Will taxing the wealthy really fix the deficit? | NevadaAppeal.com

Will taxing the wealthy really fix the deficit?

Kelly Bullis

Just thinking… I’m sure I will get some hate mail for this column, but somebody needed to ask this question: When will we see a sensible deficit-reduction plan in which we all share equally in the solution instead of merely feeling good about “sticking it to the wealthy” and not fixing the problem?

It used to be a mark of distinction to be a successful business owner, and “wealthy” wasn’t a bad word.

So many worked harder, sacrificed and risked (and sometimes lost), but many eventually attained that lofty monetary goal at some point in their life. Today, however, many business owners are considered “greedy,” “evil,” “selfish” and unwilling to “pay their fair share.” Wealthy folks are being vilified, and often the talk from politicians is about how to tax them more.

The estate tax is consistently one of the top tax targets. Current estate tax law is set to expire at the end of 2012, reverting to a 45 percent rate on any estate worth more than $1 million.

An “estate” includes the value of all life insurance and most retirement plans. Add on to that a house (even at today’s depressed prices), cars, jewelry, etc., and you will find that actually quite a few folks not considered especially wealthy will find their estates in the government’s 45 percent cross-hairs next year.

Now take, for example, a small-business owner who employs 10-30 people. That business by itself will usually be worth enough to bump that person’s estate this tax situation.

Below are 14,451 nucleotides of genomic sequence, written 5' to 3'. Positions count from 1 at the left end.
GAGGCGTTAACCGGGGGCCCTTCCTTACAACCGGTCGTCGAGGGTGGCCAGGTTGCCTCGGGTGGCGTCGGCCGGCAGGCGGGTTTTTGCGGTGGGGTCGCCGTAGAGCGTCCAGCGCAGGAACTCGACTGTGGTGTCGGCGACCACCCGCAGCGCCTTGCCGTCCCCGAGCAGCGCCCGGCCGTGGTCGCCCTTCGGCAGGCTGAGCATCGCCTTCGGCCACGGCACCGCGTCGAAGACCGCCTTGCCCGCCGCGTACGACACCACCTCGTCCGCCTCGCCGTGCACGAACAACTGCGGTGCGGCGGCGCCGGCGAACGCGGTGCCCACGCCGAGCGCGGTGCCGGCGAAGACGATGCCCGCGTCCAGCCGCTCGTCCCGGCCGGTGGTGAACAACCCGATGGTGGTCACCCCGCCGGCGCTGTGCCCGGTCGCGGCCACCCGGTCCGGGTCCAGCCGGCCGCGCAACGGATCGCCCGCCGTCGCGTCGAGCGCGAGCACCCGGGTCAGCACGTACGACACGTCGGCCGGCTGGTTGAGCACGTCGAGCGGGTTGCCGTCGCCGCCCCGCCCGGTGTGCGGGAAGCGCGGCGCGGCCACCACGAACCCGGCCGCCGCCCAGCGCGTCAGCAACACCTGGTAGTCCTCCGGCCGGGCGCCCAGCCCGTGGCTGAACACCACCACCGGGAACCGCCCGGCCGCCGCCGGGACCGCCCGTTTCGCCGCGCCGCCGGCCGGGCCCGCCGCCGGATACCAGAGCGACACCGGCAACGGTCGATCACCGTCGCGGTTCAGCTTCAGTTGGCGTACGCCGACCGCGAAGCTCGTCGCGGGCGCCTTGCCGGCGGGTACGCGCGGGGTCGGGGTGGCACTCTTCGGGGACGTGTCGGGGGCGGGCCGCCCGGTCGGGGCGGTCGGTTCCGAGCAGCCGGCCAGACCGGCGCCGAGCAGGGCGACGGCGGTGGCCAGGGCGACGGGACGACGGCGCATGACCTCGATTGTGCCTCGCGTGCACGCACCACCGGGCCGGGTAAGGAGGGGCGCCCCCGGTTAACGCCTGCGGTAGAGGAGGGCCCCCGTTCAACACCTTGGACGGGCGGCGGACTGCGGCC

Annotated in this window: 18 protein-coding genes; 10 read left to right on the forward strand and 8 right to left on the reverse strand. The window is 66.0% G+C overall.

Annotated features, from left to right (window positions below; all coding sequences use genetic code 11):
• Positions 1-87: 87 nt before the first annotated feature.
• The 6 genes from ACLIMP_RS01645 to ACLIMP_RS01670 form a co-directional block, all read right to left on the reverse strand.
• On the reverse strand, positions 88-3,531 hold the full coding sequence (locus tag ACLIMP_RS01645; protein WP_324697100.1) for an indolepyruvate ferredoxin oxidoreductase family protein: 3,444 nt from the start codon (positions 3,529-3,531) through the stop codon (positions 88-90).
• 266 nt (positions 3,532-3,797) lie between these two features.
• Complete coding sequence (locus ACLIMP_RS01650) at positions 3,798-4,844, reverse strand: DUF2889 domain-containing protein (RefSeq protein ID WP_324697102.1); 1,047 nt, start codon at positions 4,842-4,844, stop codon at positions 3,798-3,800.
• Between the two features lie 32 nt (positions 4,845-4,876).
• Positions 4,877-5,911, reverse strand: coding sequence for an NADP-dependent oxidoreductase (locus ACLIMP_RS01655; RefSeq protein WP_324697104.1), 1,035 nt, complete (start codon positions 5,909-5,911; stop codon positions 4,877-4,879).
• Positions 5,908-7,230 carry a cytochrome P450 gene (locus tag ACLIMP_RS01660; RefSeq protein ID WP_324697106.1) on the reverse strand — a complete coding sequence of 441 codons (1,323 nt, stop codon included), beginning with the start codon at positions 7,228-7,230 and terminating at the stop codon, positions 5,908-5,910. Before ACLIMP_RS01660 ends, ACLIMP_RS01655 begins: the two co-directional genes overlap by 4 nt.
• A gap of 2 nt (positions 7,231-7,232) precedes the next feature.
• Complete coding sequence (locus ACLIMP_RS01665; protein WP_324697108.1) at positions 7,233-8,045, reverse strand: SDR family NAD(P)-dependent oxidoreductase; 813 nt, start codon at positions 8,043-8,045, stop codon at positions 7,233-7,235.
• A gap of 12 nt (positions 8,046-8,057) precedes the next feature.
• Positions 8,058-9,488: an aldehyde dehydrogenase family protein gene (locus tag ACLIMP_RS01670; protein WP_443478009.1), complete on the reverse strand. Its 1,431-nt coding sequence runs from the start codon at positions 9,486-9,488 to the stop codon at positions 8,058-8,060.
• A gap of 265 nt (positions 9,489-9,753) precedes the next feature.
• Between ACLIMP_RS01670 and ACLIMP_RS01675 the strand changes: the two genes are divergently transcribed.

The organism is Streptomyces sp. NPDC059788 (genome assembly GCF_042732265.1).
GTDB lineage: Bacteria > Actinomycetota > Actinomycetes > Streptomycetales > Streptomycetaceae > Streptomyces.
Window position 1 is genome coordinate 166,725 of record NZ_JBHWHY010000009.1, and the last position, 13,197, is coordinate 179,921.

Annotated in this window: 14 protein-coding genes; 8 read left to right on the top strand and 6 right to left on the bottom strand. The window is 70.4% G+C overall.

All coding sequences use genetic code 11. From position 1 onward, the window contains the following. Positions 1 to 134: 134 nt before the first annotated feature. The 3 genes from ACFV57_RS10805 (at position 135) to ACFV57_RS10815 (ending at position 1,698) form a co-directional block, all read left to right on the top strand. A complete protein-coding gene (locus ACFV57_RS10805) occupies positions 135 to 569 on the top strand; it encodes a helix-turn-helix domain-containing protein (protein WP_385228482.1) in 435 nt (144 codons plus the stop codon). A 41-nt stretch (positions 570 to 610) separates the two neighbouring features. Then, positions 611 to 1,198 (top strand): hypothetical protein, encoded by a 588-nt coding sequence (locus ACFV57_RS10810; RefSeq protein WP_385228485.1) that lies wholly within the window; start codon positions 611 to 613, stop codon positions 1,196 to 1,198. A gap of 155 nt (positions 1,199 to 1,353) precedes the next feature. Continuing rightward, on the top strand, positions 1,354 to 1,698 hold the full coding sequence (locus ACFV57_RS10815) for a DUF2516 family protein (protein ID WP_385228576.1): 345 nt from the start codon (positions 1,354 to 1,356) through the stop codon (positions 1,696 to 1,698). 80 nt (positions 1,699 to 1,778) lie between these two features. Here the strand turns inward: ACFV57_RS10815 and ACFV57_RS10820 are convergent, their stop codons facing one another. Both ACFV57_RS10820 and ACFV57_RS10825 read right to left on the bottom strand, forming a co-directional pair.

If there aren’t enough “liquid” assets available, the business might have to be sold or even liquidated to pay the estate tax owed, possibly causing some or all of the employees to lose their jobs.

Total estate taxes collected in 2007 was $24.6 billion. (That is the most recent figures released by the government because estate tax returns take extra time to file.) So, even if the estate tax rate were set at 100 percent, it wouldn’t make a dent in the current $1 trillion-plus deficit.

Income tax is another favorite choice of the tax-the-rich crowd.

However, total income taxes paid by the top 1 percent of the wealthiest Americans amounted to 36.73 percent of all income taxes paid in 2009. We are already at the point where that 1 percent that the “Occupiers” hate so much is paying almost 40 percent of all U.S. income taxes.

The real question on the table is: “If taxing the wealthy at 100 percent of their estates and doubling their income taxes isn’t going to fix our deficit problem, then what will?”

That would likely chase most of the wealthy and business owners out of the country.

In my previous column, I showed how our income taxes are spent. I also showed that of the total spent each year, 27 percent is borrowed money. If we all just paid 27 percent more in taxes, there would be no deficit.

For example, if your 2011 tax bill were $2,000, it would only go up by about $10 a week ($540). If Congress could actually cut some spending, our increase in taxes would be less than 27 percent.

Did you hear? “The only person who gets anywhere playing both ends against the middle is an accordion player.”

• Kelly Bullis is a Certified Public Accountant in Carson City. Contact him at 882-4459. On the web at BullisAndCo.com Also on Facebook.